Mass cloning for neu­ro re­search? Chi­nese sci­en­tists re­port birth of five gene-edit­ed mon­keys

Re­mem­ber when Chi­nese re­searchers an­nounced the birth of the first mon­keys cre­at­ed by so­mat­ic cell nu­clear trans­fer? Ex­act­ly a year lat­er, the same team is re­port­ing a sec­ond break­through — cloning five gene-edit­ed mon­keys in an ef­fort to over­come pre­vi­ous con­cerns about the costs and ef­fi­cien­cy in us­ing cloned mon­keys for med­ical re­search.

“It can be said that this re­search means the tech­nol­o­gy for cloning gene-edit­ed mon­keys has made the leap from the­o­ry to prac­tice,” sci­en­tists from the Chi­nese Acad­e­my of Sci­ences In­sti­tute of Neu­ro­science in Shang­hai write in a blog­post for Chi­nese me­dia Sina.

Car­ry­ing a ge­net­ic al­ter­ation that pre­dis­pos­es them to dys­reg­u­la­tion of the cir­ca­di­an rhythm, the five mon­keys are ex­pect­ed to shed light on dis­ease mech­a­nisms and of­fer ther­a­peu­tic test­ing ground for neu­rode­gen­er­a­tion. In dis­eases such as Alzheimer’s and Parkin­son’s, mice mod­els have proven woe­ful­ly in­ad­e­quate in terms of pre­dict­ing hu­man re­ac­tions to drugs, cre­at­ing a big hur­dle in pre­clin­i­cal ex­per­i­ments for new ther­a­pies.

Like Zhong Zhong and Hua Hua, the iden­ti­cal long-tailed macaques in the spot­light last Jan­u­ary, the new mon­keys — now three to six months old — were cloned in a process that in­volves tak­ing the nu­cle­us of a dif­fer­en­ti­at­ed cell from one an­i­mal and in­fus­ing it in­to an emp­ty egg cell from an­oth­er. An elec­tric cur­rent trig­gers the egg to de­vel­op in­to an ear­ly em­bryo and the re­sult­ing fe­tus, grown in a sur­ro­gate, would be a repli­ca of the an­i­mal that do­nat­ed the nu­cle­us.

In their case, the donor was an abort­ed mon­key fe­tus. While adult cells were al­so test­ed in a sep­a­rate co­hort of the tri­al, both ba­bies born in that group were short-lived and one had ab­nor­mal body de­vel­op­ment.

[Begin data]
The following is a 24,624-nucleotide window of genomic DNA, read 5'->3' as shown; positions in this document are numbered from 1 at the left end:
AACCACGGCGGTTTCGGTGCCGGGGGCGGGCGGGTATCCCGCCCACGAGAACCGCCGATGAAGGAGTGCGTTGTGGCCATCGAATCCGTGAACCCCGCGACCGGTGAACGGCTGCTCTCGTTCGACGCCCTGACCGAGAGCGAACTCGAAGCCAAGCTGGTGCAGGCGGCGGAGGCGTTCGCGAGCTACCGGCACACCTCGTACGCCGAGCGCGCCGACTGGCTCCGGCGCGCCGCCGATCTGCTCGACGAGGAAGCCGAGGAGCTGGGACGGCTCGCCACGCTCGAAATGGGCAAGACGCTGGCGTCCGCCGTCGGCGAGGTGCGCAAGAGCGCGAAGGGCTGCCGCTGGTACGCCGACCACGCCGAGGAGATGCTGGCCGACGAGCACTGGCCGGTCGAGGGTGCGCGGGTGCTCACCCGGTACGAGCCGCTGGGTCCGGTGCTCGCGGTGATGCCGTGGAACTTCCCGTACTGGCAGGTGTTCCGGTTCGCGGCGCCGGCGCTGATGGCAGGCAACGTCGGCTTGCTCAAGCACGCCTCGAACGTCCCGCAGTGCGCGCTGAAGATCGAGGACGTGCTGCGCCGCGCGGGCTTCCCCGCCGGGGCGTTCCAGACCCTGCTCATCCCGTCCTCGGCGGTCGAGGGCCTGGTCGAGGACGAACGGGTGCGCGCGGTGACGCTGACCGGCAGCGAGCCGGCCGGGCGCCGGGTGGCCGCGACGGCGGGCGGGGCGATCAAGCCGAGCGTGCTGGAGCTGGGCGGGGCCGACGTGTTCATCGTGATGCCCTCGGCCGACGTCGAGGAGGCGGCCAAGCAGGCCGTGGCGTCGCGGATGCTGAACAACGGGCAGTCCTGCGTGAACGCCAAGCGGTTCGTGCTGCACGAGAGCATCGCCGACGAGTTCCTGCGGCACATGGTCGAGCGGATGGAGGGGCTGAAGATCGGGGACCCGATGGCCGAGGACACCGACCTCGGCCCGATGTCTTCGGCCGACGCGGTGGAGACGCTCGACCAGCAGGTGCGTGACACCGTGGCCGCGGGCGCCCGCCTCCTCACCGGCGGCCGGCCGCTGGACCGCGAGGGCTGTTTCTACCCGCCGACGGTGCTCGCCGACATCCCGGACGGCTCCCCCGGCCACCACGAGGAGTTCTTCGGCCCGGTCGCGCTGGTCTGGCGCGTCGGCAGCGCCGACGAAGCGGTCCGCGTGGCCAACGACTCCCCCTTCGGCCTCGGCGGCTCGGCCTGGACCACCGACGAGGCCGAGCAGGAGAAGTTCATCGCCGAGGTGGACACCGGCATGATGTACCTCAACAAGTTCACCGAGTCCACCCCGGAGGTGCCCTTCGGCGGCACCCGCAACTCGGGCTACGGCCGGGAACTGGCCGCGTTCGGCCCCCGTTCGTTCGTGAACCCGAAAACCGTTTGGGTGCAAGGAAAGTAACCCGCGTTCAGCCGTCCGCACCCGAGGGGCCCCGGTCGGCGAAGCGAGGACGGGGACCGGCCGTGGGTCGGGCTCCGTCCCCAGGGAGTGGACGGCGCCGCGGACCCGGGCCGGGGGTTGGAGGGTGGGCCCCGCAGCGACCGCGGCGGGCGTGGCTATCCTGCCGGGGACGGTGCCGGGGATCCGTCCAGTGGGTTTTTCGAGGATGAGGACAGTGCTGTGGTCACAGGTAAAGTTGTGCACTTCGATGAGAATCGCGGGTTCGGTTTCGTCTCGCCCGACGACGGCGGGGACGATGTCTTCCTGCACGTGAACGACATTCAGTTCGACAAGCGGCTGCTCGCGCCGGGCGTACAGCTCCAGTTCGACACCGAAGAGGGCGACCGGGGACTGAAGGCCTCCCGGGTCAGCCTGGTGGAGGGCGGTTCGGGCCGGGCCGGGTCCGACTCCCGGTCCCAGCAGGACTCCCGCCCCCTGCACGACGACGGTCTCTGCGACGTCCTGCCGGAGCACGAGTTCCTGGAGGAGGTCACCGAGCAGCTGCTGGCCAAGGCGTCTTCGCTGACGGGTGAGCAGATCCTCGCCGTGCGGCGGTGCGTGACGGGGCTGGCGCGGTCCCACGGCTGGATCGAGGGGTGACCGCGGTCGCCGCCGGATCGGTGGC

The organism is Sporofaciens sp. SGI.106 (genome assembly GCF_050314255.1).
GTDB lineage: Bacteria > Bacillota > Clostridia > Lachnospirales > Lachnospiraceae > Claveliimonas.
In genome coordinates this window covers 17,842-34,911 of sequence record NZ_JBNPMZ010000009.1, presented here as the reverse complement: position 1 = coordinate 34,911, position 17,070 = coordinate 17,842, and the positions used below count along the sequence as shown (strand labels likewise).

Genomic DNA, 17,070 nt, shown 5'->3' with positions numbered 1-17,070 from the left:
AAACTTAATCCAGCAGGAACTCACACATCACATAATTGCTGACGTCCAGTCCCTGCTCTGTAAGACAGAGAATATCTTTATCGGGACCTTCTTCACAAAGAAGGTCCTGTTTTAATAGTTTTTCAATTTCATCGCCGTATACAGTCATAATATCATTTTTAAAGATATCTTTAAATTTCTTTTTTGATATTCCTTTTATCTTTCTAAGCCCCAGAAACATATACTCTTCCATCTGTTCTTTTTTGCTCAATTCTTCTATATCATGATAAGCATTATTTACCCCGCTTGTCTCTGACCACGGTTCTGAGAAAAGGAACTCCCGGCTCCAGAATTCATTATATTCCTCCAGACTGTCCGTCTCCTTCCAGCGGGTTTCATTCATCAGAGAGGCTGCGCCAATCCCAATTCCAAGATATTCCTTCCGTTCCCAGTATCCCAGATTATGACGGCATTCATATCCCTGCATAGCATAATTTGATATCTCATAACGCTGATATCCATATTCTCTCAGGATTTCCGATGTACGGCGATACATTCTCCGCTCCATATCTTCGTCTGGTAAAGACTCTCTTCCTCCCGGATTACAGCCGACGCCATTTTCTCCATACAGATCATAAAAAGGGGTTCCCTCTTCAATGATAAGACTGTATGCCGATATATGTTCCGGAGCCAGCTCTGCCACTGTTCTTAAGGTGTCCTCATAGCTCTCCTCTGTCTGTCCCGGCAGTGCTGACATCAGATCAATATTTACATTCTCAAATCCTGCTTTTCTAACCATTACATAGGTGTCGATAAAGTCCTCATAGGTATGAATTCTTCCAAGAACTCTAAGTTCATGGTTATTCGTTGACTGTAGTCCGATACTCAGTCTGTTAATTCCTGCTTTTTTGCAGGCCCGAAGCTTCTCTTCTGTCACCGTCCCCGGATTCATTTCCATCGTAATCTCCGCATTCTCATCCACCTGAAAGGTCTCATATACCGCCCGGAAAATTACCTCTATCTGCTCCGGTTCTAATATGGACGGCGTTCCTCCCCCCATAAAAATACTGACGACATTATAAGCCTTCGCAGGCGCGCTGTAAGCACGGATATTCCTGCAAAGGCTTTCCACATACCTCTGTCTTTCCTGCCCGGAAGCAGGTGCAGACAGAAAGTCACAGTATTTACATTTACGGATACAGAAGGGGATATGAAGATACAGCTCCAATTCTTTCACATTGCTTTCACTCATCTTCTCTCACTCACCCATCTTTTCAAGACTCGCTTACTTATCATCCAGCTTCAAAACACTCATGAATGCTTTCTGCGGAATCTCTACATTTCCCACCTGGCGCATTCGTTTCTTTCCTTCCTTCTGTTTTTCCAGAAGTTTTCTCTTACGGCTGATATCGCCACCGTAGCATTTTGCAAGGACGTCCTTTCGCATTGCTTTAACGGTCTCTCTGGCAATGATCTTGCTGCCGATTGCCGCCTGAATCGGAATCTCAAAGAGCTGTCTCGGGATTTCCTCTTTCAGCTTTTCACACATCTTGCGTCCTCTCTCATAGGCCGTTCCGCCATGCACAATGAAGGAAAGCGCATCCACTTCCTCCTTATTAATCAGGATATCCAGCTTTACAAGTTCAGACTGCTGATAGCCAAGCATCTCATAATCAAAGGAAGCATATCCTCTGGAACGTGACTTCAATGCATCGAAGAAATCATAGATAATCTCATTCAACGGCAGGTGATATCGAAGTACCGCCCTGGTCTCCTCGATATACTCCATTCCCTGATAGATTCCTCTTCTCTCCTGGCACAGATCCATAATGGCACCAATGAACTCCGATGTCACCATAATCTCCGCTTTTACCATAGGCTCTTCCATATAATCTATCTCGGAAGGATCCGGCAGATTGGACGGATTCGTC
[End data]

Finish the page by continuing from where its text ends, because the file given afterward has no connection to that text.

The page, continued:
This time around, re­searchers think they have cracked the code for “batch pro­duc­ing” iden­ti­cal mon­keys that all pos­sess a de­sired trait, state-owned Xin­hua re­port­ed, cit­ing a pa­per from Chi­nese jour­nal Na­tion­al Sci­ence Re­view. Specif­i­cal­ly, they knocked out BMAL1, a “clock gene” re­spon­si­ble for pro­duc­ing a “clock pro­tein,” in the donor mon­key.

No­tably, the suc­cess rate of cloning is still the same as in ear­li­er ex­per­i­ments at around 1% — a pos­i­tive sign, the sci­en­tists say, con­sid­er­ing the added com­plex­i­ties of us­ing adult cells and tweak­ing DNA.

Re­searchers have ob­served signs of sleep dis­or­ders, anx­i­ety and be­hav­iors in these mon­keys that are sug­ges­tive of schiz­o­phre­nia, they added in the blog­post.

They al­so told Xin­hua that the pro­gram “ad­hered to in­ter­na­tion­al ethics stan­dards and recog­ni­tion,” with sup­port and su­per­vi­sion from the in­sti­tute’s ethics pan­el.


Im­age: Five cloned mon­keys. SCI­ENCE CHI­NA PRESS

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Lisa M. DeAngelis, MSKCC

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